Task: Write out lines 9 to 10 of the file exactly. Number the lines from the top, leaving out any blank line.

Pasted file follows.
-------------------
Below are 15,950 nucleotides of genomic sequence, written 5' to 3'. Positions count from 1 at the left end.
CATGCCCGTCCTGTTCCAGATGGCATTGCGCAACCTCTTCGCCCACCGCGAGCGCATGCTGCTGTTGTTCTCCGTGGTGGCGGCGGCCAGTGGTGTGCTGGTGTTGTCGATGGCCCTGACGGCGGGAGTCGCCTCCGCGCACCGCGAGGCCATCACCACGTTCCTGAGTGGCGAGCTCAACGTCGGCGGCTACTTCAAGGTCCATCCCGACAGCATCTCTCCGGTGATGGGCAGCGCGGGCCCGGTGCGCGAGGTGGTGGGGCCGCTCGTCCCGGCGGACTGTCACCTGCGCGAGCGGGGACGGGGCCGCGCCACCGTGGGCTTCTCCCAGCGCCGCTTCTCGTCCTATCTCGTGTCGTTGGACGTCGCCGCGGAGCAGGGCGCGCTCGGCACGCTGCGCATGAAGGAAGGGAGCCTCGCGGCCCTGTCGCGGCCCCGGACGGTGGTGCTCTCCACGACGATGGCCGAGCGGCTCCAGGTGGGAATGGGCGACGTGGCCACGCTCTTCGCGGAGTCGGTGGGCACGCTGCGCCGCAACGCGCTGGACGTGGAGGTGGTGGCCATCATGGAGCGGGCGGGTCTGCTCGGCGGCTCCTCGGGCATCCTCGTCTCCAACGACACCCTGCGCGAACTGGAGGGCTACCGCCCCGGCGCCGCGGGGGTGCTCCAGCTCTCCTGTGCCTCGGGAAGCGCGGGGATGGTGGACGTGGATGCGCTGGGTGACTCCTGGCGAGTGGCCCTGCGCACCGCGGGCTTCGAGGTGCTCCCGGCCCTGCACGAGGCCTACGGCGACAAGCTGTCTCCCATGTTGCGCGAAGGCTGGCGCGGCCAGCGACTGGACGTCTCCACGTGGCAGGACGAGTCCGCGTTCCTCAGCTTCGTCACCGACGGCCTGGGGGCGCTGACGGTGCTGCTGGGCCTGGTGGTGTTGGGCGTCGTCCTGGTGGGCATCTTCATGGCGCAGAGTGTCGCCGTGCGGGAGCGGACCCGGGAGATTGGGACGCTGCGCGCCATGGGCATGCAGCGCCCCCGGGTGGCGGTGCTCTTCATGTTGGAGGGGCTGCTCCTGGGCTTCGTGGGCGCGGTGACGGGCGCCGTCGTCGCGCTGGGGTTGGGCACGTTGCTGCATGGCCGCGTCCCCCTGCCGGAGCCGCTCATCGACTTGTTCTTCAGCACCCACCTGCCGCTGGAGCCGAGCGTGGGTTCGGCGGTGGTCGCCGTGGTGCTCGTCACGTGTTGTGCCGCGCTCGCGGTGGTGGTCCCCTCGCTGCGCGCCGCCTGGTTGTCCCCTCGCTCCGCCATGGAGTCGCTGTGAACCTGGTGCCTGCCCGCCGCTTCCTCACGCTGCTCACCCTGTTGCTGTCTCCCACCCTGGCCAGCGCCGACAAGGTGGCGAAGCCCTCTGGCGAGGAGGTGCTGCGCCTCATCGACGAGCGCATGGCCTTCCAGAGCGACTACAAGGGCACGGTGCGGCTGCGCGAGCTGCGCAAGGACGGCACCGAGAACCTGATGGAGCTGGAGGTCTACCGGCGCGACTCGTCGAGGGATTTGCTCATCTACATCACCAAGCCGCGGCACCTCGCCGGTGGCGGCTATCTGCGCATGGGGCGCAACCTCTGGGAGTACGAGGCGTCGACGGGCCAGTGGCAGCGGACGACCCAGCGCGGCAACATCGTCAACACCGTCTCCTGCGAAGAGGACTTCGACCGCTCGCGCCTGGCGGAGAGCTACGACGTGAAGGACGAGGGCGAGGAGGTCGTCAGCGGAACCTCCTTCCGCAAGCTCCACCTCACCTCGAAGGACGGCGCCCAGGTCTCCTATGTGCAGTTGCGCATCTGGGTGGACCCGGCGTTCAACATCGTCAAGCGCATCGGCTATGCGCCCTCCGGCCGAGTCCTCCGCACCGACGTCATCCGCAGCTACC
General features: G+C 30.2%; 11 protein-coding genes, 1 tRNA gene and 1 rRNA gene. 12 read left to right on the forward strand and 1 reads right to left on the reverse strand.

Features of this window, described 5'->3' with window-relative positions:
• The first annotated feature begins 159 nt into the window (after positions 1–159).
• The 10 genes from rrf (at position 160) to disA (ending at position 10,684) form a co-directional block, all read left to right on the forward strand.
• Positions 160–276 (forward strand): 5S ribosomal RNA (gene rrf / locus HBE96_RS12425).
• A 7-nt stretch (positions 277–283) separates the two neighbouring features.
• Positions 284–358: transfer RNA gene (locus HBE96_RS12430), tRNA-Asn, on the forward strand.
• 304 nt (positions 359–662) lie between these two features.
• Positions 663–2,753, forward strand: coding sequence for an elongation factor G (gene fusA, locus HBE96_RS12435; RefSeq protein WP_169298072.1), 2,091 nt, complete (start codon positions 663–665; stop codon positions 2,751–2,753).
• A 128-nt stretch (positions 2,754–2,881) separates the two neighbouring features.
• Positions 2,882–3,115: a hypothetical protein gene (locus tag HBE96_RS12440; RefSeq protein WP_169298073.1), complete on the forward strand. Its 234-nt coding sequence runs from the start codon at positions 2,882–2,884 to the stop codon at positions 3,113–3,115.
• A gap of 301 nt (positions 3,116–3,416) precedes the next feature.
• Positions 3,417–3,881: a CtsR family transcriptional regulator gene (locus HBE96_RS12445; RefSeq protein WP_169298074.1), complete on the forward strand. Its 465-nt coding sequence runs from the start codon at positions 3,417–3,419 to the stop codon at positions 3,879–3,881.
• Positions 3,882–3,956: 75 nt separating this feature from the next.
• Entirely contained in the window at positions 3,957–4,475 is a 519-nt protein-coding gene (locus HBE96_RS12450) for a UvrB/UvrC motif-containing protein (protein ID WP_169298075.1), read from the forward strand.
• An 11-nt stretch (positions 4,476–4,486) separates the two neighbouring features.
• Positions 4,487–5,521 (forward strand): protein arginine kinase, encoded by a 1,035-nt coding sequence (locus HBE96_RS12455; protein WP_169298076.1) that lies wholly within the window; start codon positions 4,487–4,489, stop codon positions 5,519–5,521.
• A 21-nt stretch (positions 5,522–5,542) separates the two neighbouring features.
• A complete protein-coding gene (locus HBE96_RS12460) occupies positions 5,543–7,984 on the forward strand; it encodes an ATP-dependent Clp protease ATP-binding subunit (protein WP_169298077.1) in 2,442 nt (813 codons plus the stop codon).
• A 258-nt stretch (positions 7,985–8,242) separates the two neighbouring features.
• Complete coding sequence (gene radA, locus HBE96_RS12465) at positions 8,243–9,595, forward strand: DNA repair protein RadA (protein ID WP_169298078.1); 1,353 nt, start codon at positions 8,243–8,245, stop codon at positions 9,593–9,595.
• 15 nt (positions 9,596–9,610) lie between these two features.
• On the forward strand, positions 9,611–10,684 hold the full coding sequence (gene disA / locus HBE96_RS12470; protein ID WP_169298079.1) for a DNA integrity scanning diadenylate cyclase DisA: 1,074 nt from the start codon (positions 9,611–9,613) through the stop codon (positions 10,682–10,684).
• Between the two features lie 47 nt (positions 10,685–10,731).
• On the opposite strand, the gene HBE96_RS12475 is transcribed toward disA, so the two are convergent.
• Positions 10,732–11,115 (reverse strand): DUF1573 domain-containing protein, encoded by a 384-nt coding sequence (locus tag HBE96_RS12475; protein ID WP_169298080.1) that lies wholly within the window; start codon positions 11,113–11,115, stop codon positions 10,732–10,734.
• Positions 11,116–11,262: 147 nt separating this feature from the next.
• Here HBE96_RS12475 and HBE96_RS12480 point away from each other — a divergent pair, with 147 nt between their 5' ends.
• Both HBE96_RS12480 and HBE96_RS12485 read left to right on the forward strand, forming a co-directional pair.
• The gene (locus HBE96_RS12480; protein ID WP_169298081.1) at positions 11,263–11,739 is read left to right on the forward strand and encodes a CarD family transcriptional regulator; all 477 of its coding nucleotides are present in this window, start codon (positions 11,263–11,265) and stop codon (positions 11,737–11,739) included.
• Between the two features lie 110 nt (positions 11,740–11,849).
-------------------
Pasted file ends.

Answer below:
• Positions 284–358: transfer RNA gene (locus HBE96_RS12430), tRNA-Asn, on the forward strand.
• 304 nt (positions 359–662) lie between these two features.